The Catholic Church was in many ways destroyed in the early 1960s, with the Second Vatican Council, a church-meeting under the Pope’s auspices, attended by all the bishops of the World, held in the Vatican 1962–1965. This did not come as a complete surprise to knowledgeable Catholics. In fact the history of the Church during the 1800s and early 1900s was very much about fighting of attempts at infiltration of the Church Hierarchy by Jewish and Masonic forces, and the ideologies they promoted: “modernism” and “liberalism.”

There is a vast literature from the 19th century, mainly in French, but also in English, about this conspiracy against the Church, and it is well documented stuff, not fanciful speculation.

Nevertheless the Conspiracy eventually triumphed in the early 1960s, which, given the influence of the Catholic Church, had disastrous cultural and social consequences for all of Western Civilisation, indirectly also for those parts that were predominantly Protestant.

It is immediately after the Second Vatican Council that the cultural revolution,  the so-called sexual revolution, divorce on a large scale, institutionalized abortion, mass-immigration, proclamations of “multicultural societies,” etc., etc., are introduced, with full force, since the last bulwark of European integrity —  the Church — had just been eliminated by the powers that be. Now the floodgates were opened wide and the European population could be reduced to a mass of degenerate, brain-dead consumers.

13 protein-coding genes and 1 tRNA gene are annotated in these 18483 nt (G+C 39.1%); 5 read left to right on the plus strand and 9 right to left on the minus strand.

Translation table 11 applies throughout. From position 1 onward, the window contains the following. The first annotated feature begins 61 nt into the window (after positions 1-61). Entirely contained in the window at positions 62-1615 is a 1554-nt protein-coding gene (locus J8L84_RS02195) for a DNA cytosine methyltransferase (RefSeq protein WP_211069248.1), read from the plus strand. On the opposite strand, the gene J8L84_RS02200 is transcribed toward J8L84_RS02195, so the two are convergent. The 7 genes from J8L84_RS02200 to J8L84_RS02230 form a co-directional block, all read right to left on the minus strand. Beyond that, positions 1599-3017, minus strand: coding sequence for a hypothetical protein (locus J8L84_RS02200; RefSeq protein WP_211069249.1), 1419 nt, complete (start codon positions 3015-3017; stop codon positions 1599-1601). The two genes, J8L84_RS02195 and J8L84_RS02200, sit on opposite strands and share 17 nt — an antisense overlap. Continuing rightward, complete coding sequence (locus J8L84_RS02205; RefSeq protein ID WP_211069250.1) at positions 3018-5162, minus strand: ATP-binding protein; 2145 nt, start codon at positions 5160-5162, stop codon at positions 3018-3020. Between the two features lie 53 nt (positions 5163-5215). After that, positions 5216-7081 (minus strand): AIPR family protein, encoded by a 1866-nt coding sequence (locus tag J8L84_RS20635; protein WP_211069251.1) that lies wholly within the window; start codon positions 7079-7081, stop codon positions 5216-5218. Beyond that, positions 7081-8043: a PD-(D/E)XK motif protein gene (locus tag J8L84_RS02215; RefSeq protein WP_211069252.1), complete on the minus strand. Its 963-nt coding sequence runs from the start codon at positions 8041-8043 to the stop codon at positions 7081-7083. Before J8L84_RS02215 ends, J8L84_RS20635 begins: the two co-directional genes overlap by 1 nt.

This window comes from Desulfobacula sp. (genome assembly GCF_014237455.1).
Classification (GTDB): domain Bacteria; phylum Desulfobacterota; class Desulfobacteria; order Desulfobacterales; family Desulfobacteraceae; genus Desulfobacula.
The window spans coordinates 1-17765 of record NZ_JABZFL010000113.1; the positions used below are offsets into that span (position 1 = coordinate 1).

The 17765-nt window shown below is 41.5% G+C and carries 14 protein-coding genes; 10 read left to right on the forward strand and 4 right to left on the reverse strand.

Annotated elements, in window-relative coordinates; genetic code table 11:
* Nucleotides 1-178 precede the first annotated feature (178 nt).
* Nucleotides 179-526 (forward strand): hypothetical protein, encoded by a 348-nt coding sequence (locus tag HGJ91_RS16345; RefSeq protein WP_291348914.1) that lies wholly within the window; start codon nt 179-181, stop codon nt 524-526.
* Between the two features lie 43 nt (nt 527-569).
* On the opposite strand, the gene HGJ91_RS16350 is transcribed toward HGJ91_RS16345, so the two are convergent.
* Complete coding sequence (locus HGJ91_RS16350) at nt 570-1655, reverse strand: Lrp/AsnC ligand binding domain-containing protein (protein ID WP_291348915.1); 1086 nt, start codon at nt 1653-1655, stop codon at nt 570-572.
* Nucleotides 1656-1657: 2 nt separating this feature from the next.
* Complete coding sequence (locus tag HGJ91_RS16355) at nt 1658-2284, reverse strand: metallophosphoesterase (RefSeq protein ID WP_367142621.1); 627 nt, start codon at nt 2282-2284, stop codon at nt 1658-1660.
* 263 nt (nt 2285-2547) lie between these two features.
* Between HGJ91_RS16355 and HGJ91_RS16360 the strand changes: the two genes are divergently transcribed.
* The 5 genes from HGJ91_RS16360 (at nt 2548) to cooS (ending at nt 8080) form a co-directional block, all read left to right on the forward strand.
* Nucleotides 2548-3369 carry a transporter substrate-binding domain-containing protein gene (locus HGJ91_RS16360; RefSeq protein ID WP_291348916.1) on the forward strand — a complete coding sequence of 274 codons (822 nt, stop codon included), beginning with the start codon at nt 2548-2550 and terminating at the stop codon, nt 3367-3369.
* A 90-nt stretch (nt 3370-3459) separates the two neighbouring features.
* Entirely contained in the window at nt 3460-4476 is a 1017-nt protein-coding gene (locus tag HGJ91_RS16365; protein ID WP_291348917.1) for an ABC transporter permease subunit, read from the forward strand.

It all happened so amazingly fast. No ten years in the history of our civilization have seen such drastic social and moral change as those between 1965 and ’75.

One very telling example of what has happened since the reshaping/destruction of the Church is  how Hollywood could abandon the MPPC (Motion Picture Production Code) or Hays code. After having been threatened by boycott from American Catholics, the major film studios had grudgingly adopted a moral code for film production in the early 1930s, which stated that there was to be no ridiculing of the clergy, no foul language or nudity, but also no miscegenation on the screen. This system was in use until 1968 when it was deemed obsolete. Of course it was then needed more than ever, and ever since the Jewish film studios have had a green light to bombard generations of hapless westerners with all sorts of propaganda and all kinds of filth. Perversely enough, generations of westerners have enjoyed this psychological warfare against them as entertainment, the effects of which can hardly be overestimated.